New Rules of Safety: Reflecting on health and safety at Tesla
Rule #17 – we are not robots.
People are at the heart of safety culture excellence, not machines.
Over the last few years Tesla, makers of some very cool electric vehicles, has struggled with safety. Between 2013 and 2016 Tesla’s accidents rates have been some 30% more than industry average, according to Worksafe – and paramedics arrived at their Californian plant more than 100 times between May 2014 and May 2017. The Tesla factory employs around 10,000 workers and strives to make nearly half a million cars by 2018 – a 495% increase from 2016.
In 2016 Tesla’s CEO Elon Musk conceded that his workers had been “having a hard time, working long hours, and on hard jobs”. Last week Tesla yet again hit the headlines for poor safety performance. But this time, Musk responded differently.
Despite the negativity Musk insists that safety is the number one priority at Tesla. He claims that recent actions, including the company’s hiring of several thousand employees to respond to production demands for more cars and to help reduce excess overtime has had a significant impact in lowering injury rates.
South African Musk is no stranger to cultural dynamics, and seems to have got the message about the importance of safety at work. In a personal letter sent to every employee he articulates just how seriously he sees workplace safety.
“No words can express how much I care about your safety and wellbeing. It breaks my heart when someone is injured building cars and trying their best to make Tesla successful.
Going forward, I’ve asked that every injury be reported directly to me, without exception. I’m meeting with the safety team every week and would like to meet every injured person as soon as they are well, so that I can understand from them exactly what we need to do to make it better. I will then go down to the production line and perform the same task that they perform.
It’s best to try to prevent a negative circumstance from occurring than to wait for it to occur and then be reactive,” Musk says, “When the risk is severe, it seems like you should be proactive and not reactive.”
Whilst Musk’s note seems to say the right thing, what he suggests is actually what all managers at Tesla should be doing as a matter of course. Because it doesn’t matter what we say we care about, it matters what we do.
Truly effective leaders know that to inspire their followers, they need to practice what they preach. Great leaders know when they need to take matters into their own hands. When a serious problem occurs they get involved and work hard to make things right.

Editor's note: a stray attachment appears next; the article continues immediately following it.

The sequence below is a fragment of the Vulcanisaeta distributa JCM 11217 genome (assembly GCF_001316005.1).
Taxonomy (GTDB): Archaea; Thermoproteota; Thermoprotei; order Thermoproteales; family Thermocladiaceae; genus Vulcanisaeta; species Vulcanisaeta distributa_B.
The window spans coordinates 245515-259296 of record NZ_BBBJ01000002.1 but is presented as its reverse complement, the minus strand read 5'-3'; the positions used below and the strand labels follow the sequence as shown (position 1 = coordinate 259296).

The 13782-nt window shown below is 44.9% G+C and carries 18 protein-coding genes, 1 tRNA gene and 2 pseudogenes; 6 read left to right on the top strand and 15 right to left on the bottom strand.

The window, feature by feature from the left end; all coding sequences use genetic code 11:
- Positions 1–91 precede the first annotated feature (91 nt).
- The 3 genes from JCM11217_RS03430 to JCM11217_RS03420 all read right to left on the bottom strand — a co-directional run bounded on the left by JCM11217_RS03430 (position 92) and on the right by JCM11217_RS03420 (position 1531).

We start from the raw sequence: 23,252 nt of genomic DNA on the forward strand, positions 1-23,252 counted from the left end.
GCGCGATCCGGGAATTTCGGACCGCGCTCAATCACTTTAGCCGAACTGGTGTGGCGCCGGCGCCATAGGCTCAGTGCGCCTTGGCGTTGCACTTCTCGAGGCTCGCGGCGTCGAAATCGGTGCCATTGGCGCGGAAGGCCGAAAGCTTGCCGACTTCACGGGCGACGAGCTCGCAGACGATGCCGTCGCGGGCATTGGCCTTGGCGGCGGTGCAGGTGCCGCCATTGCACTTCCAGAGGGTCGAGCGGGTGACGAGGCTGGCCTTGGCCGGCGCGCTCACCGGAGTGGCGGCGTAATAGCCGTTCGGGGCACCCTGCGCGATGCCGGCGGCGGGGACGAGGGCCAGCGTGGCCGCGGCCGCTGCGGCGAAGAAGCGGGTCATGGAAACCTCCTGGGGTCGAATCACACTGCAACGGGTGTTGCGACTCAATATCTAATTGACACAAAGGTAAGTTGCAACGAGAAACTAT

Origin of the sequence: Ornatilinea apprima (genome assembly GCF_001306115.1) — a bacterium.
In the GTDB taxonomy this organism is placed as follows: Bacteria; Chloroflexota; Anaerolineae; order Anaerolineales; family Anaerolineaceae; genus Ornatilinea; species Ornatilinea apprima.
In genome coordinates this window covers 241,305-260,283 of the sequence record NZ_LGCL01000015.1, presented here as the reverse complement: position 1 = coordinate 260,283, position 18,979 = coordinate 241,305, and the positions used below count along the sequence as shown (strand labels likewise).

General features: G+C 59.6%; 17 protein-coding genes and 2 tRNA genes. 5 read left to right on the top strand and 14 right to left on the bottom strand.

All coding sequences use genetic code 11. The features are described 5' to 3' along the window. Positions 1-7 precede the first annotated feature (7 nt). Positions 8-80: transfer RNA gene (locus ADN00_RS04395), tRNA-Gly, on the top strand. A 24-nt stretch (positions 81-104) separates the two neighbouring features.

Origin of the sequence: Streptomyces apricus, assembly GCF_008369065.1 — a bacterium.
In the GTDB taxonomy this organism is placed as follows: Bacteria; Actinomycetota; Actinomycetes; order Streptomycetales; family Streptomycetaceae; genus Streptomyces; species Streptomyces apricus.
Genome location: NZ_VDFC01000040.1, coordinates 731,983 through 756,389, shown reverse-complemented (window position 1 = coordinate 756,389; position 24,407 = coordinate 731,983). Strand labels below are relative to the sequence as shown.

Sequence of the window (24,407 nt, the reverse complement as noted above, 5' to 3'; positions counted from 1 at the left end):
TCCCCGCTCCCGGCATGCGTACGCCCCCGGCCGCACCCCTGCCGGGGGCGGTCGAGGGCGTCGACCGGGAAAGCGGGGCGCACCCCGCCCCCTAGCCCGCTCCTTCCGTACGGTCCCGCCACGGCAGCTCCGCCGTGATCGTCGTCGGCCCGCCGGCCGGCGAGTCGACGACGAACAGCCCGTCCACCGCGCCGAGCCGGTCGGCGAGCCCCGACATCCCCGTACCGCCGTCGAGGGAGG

If Musk is true to his word it will be a terrific example of a leader willing to do what it takes to effect change – and demonstrate this through real felt leadership.
The New Rule of Safety #17: Ask now, not later
Your people need to know that you’ve got their back. Are you all talk? Or are you willing to put yourself out there for them? One way to understand safety culture before an injury occurs is to ask ‘How safe was it today?’
As Musk now understands, it’s far better to ask ‘How safe was it today?’ than ‘What did we do wrong yesterday?’
Andrew’s global best-selling book From Accidents to Zero: A Practical Guide to Improving Your Workplace Safety Culture is available to SHPonline readers with an exclusive 25% discount. His new book Mind Your Own Business – co-authored with Dame Judith Hackitt is also out now. Use the code SHP25 at www.fromaccidentstozero.com to order your copies of both books. But be quick!
Sleep and Fatigue: Director’s Briefing
Fatigue is common amongst the population, but particularly among those working abnormal hours, and can arise from excessive working time or poorly designed shift patterns. It is also related to workload, in that workers are more easily fatigued if their work is machine-paced, complex or monotonous.
This free director’s briefing contains:
- Key points;
- Recommendations for employers;
- Case law;
- Legal duties.